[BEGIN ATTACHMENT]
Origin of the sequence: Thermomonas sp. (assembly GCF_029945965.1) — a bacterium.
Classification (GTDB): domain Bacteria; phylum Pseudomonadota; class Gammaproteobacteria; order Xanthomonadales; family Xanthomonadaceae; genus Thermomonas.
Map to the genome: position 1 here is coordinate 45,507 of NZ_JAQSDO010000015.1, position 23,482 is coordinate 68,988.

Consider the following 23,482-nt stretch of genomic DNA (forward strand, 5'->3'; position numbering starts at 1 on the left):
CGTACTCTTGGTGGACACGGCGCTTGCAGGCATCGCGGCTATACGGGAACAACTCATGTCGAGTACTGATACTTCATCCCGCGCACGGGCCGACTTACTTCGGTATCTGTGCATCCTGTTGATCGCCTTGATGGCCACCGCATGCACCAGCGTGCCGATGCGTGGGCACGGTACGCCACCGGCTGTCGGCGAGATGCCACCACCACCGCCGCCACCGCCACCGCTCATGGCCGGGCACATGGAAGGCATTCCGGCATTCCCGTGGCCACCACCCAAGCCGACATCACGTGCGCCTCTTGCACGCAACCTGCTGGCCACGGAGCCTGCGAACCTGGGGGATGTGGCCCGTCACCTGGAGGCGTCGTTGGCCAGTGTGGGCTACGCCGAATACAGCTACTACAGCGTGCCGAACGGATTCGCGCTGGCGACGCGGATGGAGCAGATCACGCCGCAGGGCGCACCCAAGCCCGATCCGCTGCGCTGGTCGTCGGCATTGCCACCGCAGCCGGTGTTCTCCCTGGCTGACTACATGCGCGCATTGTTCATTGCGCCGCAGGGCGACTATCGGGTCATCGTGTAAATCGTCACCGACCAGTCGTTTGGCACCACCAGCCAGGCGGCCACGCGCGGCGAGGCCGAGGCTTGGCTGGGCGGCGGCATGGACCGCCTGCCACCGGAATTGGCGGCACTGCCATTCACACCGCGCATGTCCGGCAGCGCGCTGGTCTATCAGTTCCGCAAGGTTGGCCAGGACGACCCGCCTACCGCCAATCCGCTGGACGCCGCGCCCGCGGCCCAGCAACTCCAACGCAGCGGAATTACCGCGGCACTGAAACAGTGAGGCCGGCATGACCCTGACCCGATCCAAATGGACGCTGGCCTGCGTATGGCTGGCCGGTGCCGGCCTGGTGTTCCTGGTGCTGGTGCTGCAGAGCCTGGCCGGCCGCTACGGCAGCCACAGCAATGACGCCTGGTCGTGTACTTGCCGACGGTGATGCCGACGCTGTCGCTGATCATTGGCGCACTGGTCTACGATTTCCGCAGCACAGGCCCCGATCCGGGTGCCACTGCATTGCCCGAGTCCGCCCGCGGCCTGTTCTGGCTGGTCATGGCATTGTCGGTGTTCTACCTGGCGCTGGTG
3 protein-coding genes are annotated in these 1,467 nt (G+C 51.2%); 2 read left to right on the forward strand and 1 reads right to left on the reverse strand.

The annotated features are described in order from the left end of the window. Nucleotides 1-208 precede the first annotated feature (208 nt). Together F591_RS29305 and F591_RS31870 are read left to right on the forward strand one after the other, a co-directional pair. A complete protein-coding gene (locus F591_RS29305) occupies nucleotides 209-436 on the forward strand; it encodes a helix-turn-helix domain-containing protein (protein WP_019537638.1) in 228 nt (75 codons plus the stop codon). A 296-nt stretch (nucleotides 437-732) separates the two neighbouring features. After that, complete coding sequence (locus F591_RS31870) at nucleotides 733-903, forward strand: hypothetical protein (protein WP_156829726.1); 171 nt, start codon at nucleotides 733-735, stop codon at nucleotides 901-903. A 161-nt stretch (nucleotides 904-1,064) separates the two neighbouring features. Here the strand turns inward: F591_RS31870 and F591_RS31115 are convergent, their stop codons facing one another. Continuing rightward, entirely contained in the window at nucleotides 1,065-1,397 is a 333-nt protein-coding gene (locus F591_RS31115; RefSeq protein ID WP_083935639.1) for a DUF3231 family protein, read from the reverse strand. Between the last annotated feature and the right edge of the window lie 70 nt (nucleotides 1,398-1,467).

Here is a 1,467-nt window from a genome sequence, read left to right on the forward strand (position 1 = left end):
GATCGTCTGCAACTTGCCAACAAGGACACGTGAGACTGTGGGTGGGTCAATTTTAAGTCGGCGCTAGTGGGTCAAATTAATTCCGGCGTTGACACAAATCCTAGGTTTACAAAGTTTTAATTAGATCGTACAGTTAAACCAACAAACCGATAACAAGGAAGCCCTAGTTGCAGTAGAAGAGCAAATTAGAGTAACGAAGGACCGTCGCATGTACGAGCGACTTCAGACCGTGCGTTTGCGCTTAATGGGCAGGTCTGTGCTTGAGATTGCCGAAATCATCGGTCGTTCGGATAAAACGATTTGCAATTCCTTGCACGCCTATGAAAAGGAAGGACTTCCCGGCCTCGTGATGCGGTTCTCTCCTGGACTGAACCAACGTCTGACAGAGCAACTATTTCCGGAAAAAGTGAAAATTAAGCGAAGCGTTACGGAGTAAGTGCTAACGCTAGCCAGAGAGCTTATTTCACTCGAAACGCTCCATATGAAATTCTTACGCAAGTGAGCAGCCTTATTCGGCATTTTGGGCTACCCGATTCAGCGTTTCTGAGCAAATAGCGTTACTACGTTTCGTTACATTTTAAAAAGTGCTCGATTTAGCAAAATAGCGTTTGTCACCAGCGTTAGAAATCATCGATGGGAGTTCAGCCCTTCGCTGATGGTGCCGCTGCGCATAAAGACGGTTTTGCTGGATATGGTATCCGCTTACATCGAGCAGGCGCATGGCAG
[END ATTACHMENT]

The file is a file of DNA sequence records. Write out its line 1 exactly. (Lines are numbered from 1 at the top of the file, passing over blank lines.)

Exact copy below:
Origin of the sequence: Thermomonas sp. (assembly GCF_029945965.1) — a bacterium.